During this period, there were several musicians who played off and on with The Kava's. Isidore had to leave the area, so Dan Siemek took over on clarinet. His father Charles, or his uncle Alois played bass. In the mid 1950's, Norman Koza joined the band on accordian, and Lonnie moved to bass. Norman's sister, Diane Thalken, also played for several years on the piano. In the 1960's, Dan moved to Omaha, where he played for many years with The Polonairs. Sil Boro, who had his own band in Ord, Nebraska, and Pete Devaney of Omaha would fill in on drums.

In the mid 1970's, the band got a much needed injection of youth. Lonnie's son, Bill Kava, took over on clarinet. About a year later, Lonnie's youngest son, Kelly Kava, became The Kava's first permanent drummer. In about another year, The Kava's got their first full time trumpet player, Dave Cuba, a relative of Isidore's. All three were teenagers at the time. Dave joined the Navy after graduating high school in the early 1980's, so Norman's youngest son, Brad Koza, took over on trumpet when he wasn't much bigger than his trumpet! Boy the ladies swooned over him!! After playing for quite a few years, Brad moved away in the mid 1990's to pursue employment opportunities, but has since returned to the area and sits in occasionally. To replace Brad, The Kava's recruited their cousin, John Yrkoski, to play trumpet. Having all grown up together as farming neighbors, John, like the other band members, is a veteran of the whole Nebraska Polish music tradition. John also has his own band called The Traveling Musicians.

This brings us to today. Lonnie Kava, who finally took a much deserved retirement from farming but still lives on his farm near Fullerton, plays bass. After making fabulous Polish music for over 50 years, Norman Koza retired in 2006 due to shoulder problems making it impossible to continue. His musical abilities and leadership were one of a kind, and will be sorely missed. In order to continue, Bill Kava, who lives in Clarks and works as a welder and machinest at Strobel Industries, has successfully made a very difficult switch from clarinet to concertina. Kelly Kava, who owns and operates an awards/trophy shop in Grand Island called Awards Plus, plays drums and clarinet (when the band plays "by the door"). John Yrkoski, who lives in Columbus and works for the power company, plays trumpet, clarinet and violin. And also to help replace Norman, The Kava's have been lucky enough to acquire the services of John's son, Jeremy "Kuba" Yrkoski on trumpet. Although still a young man, Jeremy is already a veteran musician, also playing in his Dad's band, and has done a truly remarkable job adjusting to the style of The Kava's. Jeremy is a draftsman at Industrial Engineering in Columbus. Bill and Lonnie do the majority of the vocals, but John, Kelly and Jeremy occasionally sing a song or two as well.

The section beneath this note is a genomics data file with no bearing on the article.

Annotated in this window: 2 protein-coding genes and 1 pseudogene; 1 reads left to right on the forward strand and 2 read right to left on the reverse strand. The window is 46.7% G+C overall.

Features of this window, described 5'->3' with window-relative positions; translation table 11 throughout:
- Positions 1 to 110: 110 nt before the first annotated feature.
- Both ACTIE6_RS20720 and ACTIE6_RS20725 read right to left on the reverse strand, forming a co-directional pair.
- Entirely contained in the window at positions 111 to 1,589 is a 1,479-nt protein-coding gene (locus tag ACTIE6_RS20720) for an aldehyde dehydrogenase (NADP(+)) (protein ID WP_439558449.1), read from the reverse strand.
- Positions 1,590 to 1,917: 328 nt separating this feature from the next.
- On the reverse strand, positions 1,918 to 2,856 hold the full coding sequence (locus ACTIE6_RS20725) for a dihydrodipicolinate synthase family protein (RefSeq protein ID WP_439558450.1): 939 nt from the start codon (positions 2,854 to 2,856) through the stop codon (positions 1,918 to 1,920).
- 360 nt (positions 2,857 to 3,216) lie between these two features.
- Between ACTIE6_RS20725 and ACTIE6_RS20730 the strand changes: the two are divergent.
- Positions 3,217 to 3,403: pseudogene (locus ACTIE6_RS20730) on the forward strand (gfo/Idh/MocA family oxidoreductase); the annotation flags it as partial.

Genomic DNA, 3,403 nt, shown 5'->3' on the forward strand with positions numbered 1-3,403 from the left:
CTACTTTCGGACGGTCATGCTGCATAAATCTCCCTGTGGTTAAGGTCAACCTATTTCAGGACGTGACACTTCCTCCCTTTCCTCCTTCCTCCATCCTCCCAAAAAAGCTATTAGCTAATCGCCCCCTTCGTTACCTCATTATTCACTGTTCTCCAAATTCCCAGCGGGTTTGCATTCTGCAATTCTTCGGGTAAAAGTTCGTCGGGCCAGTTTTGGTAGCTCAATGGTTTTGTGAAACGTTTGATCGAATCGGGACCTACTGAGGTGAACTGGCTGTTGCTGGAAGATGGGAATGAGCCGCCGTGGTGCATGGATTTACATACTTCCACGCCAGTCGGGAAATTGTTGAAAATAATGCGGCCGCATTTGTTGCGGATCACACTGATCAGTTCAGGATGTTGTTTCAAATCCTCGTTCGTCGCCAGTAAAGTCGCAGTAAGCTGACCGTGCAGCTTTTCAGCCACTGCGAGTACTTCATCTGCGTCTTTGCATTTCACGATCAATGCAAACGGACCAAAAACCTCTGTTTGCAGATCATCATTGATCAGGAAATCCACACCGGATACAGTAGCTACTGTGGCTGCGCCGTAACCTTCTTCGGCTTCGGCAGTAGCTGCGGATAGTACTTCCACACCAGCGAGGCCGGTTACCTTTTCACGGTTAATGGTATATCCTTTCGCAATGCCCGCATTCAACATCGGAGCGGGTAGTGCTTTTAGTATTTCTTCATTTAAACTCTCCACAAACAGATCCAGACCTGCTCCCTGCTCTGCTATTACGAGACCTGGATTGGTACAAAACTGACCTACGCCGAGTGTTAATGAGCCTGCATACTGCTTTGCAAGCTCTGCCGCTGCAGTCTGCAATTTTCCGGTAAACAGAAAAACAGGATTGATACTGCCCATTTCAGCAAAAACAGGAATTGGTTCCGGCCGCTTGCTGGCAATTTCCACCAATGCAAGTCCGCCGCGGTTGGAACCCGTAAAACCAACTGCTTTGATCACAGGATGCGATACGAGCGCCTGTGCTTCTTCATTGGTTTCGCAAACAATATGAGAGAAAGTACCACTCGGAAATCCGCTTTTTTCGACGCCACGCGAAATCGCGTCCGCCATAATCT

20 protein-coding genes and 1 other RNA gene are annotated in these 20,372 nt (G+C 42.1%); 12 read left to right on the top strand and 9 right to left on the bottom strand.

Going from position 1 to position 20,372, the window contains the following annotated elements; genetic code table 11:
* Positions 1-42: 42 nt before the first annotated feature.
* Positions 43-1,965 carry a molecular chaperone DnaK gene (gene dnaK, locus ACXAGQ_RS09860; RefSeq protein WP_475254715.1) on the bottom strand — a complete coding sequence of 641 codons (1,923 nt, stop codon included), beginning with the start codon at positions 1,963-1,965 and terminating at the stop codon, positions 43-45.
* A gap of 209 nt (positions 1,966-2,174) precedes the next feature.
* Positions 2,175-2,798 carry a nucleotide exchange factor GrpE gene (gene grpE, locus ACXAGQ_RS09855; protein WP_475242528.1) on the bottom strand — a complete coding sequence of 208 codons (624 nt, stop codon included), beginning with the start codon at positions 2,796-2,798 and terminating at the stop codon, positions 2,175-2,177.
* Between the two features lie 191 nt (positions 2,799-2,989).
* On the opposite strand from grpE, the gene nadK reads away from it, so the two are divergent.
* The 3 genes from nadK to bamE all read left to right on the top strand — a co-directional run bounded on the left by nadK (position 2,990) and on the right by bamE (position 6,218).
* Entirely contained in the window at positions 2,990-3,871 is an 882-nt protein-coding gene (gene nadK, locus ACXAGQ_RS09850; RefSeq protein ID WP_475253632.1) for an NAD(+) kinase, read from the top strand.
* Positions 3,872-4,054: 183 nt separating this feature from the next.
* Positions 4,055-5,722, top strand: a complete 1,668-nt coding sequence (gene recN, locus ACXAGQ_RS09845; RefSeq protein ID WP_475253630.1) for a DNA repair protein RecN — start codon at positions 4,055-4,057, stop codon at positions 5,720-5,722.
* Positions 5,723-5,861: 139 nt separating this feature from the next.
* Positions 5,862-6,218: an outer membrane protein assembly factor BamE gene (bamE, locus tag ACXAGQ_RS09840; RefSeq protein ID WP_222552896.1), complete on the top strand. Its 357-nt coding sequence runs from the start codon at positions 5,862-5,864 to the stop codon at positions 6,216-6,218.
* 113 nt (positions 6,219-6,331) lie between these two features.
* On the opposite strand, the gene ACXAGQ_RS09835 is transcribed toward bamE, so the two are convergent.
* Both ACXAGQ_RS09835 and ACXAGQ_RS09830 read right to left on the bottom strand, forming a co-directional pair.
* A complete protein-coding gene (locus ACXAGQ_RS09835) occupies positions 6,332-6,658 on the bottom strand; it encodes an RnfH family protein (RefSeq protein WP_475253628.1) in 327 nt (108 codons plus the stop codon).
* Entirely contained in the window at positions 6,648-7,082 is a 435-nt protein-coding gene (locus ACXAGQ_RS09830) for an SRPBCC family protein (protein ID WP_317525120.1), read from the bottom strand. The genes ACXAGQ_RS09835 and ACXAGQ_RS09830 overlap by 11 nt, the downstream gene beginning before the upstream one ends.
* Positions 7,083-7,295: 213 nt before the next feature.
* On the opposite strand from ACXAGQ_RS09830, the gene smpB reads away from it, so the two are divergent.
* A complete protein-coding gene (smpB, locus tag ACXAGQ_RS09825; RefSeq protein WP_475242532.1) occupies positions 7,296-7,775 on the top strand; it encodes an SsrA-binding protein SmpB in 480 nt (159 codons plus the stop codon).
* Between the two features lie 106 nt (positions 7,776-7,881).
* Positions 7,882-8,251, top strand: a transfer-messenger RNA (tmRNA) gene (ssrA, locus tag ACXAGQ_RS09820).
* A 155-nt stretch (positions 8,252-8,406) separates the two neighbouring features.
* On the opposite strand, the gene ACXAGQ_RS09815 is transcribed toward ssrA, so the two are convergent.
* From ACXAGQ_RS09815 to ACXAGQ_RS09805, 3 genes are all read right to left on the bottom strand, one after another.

There you have it! The history of The Kava Orchestra. We tried to mention all the former members we could remember, and we apologize to anyone we may have left out. We would like to take this opportunity to thank everyone who has ever played with The Kava's, including all the musicians who have just "sat in" for a gig, or a few tunes. We also want to thank everyone who has been kind enough to hire our band over the years, and a big thank you to everyone who has listened and danced to our music, especially the ones who do so regularly. Last and not least, a very special thank you to all our families and significant others for your patience, understanding and tolerating our noisy, expensive and time consuming musical passion. Through all of that they are still our biggest supporters. With the help of all you wonderful polka fans out there, hopefully our future will be as bright and colorful as our past.
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The History of The Kava's Polish Polka Band